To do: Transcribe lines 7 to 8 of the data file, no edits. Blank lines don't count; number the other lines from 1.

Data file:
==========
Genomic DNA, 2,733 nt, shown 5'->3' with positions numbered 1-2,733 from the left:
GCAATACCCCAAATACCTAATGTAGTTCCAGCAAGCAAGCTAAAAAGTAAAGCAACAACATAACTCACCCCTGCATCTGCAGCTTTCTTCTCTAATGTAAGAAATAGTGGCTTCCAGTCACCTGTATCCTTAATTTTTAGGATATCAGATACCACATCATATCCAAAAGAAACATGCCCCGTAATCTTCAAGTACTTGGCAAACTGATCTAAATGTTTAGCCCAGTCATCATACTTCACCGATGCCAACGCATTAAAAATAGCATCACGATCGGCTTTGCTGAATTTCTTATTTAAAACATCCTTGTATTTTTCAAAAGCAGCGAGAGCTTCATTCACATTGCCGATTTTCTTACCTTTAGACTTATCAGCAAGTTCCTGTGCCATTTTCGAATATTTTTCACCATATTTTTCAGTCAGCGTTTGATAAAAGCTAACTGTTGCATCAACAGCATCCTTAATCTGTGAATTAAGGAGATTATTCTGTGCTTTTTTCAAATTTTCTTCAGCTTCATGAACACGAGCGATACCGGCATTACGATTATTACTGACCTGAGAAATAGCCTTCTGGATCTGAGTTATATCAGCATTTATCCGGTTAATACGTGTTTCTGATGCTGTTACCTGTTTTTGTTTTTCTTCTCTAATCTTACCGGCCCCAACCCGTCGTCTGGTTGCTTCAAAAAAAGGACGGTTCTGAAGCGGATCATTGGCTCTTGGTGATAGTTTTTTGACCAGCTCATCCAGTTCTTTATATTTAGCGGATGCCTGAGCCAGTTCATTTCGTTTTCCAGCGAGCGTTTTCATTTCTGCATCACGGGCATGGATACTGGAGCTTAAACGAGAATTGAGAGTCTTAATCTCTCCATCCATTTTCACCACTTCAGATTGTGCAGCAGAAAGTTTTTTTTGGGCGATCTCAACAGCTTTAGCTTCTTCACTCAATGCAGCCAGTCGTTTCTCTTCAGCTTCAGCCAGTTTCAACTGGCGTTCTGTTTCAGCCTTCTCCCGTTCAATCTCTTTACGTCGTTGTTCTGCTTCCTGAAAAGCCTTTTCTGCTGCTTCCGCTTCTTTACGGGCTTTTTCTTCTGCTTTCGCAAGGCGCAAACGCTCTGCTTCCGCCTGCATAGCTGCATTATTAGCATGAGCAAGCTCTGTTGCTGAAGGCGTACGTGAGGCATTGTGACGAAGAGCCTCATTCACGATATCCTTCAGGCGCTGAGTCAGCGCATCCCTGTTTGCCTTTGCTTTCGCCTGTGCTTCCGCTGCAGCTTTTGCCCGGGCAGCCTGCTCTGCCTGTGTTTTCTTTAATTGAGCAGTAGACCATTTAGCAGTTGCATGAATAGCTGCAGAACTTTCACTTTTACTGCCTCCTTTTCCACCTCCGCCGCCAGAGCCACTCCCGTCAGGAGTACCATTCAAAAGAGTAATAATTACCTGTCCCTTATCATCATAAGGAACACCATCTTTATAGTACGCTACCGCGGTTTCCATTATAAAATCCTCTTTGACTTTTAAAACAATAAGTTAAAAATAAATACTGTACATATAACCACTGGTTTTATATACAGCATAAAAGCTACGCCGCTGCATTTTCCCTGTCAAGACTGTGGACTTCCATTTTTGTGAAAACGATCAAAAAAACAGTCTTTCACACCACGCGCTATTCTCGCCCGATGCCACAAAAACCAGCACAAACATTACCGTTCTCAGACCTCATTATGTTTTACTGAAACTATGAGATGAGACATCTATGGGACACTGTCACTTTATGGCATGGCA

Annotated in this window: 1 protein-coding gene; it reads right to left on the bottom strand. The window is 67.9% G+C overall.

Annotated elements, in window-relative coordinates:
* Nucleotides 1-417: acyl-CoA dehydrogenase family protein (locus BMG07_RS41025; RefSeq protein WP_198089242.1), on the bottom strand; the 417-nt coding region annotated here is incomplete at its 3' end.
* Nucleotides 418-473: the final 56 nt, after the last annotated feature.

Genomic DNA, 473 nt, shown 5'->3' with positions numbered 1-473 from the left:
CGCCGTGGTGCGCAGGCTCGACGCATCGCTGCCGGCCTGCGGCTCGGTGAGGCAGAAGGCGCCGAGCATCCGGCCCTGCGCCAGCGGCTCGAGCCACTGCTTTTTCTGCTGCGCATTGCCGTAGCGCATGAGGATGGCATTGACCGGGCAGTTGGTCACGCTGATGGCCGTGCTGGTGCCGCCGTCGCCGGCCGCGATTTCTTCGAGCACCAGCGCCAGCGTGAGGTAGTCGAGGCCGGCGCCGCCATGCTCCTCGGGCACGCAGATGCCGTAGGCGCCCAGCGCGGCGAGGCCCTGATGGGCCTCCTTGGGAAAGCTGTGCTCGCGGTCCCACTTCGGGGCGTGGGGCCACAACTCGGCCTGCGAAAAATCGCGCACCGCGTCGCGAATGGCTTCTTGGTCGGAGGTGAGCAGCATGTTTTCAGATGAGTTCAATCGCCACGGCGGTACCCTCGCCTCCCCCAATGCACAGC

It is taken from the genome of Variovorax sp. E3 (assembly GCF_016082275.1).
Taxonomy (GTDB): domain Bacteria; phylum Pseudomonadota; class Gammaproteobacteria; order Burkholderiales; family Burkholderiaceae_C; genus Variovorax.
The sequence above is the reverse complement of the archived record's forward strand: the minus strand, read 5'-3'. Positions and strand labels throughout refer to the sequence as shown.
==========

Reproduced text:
Genomic DNA, 473 nt, shown 5'->3' with positions numbered 1-473 from the left:
CGCCGTGGTGCGCAGGCTCGACGCATCGCTGCCGGCCTGCGGCTCGGTGAGGCAGAAGGCGCCGAGCATCCGGCCCTGCGCCAGCGGCTCGAGCCACTGCTTTTTCTGCTGCGCATTGCCGTAGCGCATGAGGATGGCATTGACCGGGCAGTTGGTCACGCTGATGGCCGTGCTGGTGCCGCCGTCGCCGGCCGCGATTTCTTCGAGCACCAGCGCCAGCGTGAGGTAGTCGAGGCCGGCGCCGCCATGCTCCTCGGGCACGCAGATGCCGTAGGCGCCCAGCGCGGCGAGGCCCTGATGGGCCTCCTTGGGAAAGCTGTGCTCGCGGTCCCACTTCGGGGCGTGGGGCCACAACTCGGCCTGCGAAAAATCGCGCACCGCGTCGCGAATGGCTTCTTGGTCGGAGGTGAGCAGCATGTTTTCAGATGAGTTCAATCGCCACGGCGGTACCCTCGCCTCCCCCAATGCACAGC